Pritzker-Cousins Summer Youth Blitz ‘99 Unites Students, Breaks Barriers
Americus, Ga. - June 17, 1999 - High school students from San Leandro, Calif., Chicago, New Haven, Conn., and other cities are choosing to spend their summer vacations raising walls while breaking down stereotypes and cultural barriers. Through Habitat for Humanity International’s Pritzker-Cousins Summer Youth Blitz ‘99, these students will build two houses with people in need. The first group of 15 students will build a house June 19-July 2 in Anniston, Ala.; the second build will take place July 17-31 in Robbins, Tenn., with the help of 23 students.
Sponsored by the Pritzker-Cousins Foundation, this program will bring together economically advantaged and disadvantaged 16- to 18-year-old students from churches, high schools and youth organizations to blitz build an entire house in two weeks.
“Now more than ever, reconciliation is needed between groups of people who have a history of stereotyping each other,” said Steve Messinetti, director of the Campus Chapters and Youth Programs department at Habitat for Humanity International. “The Pritzker-Cousins Summer Youth Blitz brings together youth from diverse economic and cultural backgrounds and provides them with the opportunity to be reconciled and to work in harmony.”
In its sixth year, the Pritzker-Cousins Summer Youth Blitz ‘99 will expand the program for the first time to involve two different sites. This program aims to teach students the importance of community service and of giving a hand-up instead of a hand-out. By teaching the Pritzker-Cousins participants the value of differences and an appreciation for diversity, the students will leave the program more productive members of society.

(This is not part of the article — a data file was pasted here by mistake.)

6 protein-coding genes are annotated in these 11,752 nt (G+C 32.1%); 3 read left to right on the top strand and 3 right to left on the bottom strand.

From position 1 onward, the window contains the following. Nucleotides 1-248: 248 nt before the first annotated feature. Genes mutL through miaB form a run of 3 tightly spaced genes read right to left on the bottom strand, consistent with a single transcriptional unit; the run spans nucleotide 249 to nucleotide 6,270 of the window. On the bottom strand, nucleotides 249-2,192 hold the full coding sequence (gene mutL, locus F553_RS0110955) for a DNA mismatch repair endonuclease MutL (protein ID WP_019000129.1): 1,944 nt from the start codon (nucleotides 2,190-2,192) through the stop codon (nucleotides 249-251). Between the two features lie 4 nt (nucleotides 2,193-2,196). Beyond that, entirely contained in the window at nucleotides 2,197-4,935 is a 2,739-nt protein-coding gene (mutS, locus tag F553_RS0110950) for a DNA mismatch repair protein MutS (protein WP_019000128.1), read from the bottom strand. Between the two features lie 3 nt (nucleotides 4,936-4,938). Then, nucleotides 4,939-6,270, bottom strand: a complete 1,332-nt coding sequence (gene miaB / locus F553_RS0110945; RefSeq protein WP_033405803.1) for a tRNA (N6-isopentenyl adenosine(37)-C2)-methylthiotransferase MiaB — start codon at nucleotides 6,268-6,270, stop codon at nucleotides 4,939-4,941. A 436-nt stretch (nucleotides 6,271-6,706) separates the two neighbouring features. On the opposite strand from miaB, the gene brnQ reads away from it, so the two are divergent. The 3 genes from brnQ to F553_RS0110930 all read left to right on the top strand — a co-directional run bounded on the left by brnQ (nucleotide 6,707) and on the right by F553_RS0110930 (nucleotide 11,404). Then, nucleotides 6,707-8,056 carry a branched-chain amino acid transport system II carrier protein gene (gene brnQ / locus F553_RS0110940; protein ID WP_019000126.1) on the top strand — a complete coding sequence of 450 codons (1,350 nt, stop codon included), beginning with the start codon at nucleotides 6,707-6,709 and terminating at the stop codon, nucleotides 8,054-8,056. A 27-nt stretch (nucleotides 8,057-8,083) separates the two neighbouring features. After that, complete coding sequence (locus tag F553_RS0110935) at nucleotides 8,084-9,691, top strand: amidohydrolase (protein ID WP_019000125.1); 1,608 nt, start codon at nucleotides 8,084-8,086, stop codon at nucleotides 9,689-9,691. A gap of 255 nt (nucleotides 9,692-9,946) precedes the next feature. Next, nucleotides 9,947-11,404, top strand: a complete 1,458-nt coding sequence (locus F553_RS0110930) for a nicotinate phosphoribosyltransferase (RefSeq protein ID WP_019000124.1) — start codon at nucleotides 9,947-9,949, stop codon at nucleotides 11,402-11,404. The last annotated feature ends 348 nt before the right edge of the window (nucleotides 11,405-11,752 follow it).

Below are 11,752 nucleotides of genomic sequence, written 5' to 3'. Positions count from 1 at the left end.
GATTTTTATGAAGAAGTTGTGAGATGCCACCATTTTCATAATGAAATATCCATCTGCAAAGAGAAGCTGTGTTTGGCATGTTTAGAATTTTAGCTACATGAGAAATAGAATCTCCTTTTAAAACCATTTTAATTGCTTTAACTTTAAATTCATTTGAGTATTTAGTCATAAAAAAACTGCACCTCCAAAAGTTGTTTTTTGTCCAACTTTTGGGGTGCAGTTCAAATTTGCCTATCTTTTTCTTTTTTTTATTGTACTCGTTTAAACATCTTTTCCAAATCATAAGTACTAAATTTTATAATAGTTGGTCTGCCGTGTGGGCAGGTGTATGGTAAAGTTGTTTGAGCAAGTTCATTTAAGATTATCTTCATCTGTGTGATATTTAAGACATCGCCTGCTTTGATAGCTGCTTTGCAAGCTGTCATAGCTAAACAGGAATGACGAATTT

“I have never in my life been in such a heavenly situation where such diverse people fit together so perfectly,” said participant Michelle Golden of Marist High School, Atlanta.
Habitat for Humanity International is a nonprofit, ecumenical Christian organization dedicated to eliminating poverty housing worldwide. Habitat brings together people with resources and people in need to build simple, decent, affordable houses. The homes are sold to those in need at no profit, through no-interest loans. Founded in 1976 by Millard Fuller along with his wife Linda, Habitat for Humanity has built more than 75,000 houses, providing shelter for more than 375,000 people worldwide. It has affiliates in every state of the United States and in 63 other countries around the world.